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Farr 11.6 (Farr 38)
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That is a sad story indeed. Who knows what really happened and why it happened, and whether it will be covered by insurance.

In the absence of details, its easy to throw stones, but living in this glass house I am not in a position to do so. After all, I had a similar thing happen to me roughly 15 years ago except that I did not lose the boat. I had been cruising in the southern part of the Bay for the first time and had planned to duck into the Great Wicomico River. I had just gotten a new handheld chart plotter. It was my first chart plotter and I was using it for the first time. I had originally planned to duck into Mill Creek at the mouth of the Great Wicomico River and laid out a route to do that on the chart plotter. But the weather had turned really ugly during the trip down and so I decided to duck into Reedville instead since it looked like Mill Creek would not be well protected from the driving wind and wave action.

Before entering the river I had looked at my paper chart to better understand what to expect and decided that Reedville looked pretty easy to get into, Before leaving Annapolis a week before, I had seen a notice to mariners that there were changes to a couple marks that year. They did not seem consequential (cans and nuns changed to day markers and one or two added or removed) I did not have the changes marked on my paper chart since I had not planned to go into Reedville and also did not have the NTM onboard to check them.

I entered the river in a mix of drizzle punctuated with short bursts of some serious driving rain. That made for a very dark night with crummy visibility. Shortly before the turn towards Reedville, I was hit by a bout of denser rain, and tossed the paper chart into the cabin to keep it protected, and so was now counting on the handheld zoomed out just enough to find the next mark while still seeing the depths around me. Slowly, I passed what I thought was the split in the river and I wend my way into what I thought was .Cockrell Creek into Reedsville.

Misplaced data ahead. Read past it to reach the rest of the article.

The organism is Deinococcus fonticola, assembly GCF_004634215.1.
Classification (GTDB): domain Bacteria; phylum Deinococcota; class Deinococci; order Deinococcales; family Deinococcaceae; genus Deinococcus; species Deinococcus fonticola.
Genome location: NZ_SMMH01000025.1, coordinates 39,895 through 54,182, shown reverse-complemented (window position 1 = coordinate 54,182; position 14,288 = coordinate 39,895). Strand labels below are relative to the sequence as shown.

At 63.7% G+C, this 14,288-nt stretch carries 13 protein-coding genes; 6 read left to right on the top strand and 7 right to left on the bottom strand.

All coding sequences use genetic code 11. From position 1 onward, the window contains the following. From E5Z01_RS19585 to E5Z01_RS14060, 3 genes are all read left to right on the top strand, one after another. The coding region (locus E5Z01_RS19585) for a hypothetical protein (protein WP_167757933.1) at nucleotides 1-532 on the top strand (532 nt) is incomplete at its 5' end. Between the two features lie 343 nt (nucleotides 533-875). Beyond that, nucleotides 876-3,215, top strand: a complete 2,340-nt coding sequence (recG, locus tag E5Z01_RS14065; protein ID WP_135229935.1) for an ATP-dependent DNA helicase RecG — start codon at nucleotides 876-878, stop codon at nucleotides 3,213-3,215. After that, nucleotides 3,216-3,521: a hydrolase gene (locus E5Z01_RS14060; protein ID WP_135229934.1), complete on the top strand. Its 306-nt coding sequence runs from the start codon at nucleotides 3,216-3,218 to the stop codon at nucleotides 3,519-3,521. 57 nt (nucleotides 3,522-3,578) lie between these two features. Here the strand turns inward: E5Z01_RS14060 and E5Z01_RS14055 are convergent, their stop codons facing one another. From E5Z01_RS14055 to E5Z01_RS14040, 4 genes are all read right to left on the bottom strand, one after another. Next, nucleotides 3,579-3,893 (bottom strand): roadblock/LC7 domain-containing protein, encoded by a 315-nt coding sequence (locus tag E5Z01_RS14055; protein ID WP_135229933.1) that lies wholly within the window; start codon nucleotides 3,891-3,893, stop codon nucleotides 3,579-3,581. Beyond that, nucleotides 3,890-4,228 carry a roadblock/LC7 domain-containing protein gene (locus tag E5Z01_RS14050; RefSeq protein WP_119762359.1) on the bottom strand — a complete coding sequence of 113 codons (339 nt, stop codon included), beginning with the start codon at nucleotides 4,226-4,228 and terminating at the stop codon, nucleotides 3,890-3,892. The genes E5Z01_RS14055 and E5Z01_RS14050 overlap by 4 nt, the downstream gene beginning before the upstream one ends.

Out in the Bay, I had memorized the generalities of the passage up Cockrell Creek with a hard turn to port, around a point, then a hard turn to starboard around a point, and then a turn to port before getting to the fat spot where I wanted to anchor., While the distances all seemed much longer than I expected, I wrote that off to going slowly against an adverse current. Sure enough there was a turn to port, then a turn to starboard and then a turn back to port. The marks matched the chart plotter and the depths on the depth sounder matched the depths on the chart plotter, so all seemed about right, But then the rain stopped and I could see a bridge across the river maybe a half mile up ahead,

"Holy smokes, a bridge? what bridge is that? I don't remember seeing a bridge."

So I stopped the boat and dove into the cabin to grab the chart. Sure enough, it became quickly evident that I had missed the turn into to Cockrell Creek and had gone up the Great Wicomico several miles further than I should have. Other than an extra hour motoring in the rain and a further delayed dinner, there was no harm and no foul. But there sure could have been.

As we all know- If its going to happen, it is going to happen out there.....

Jeff
 
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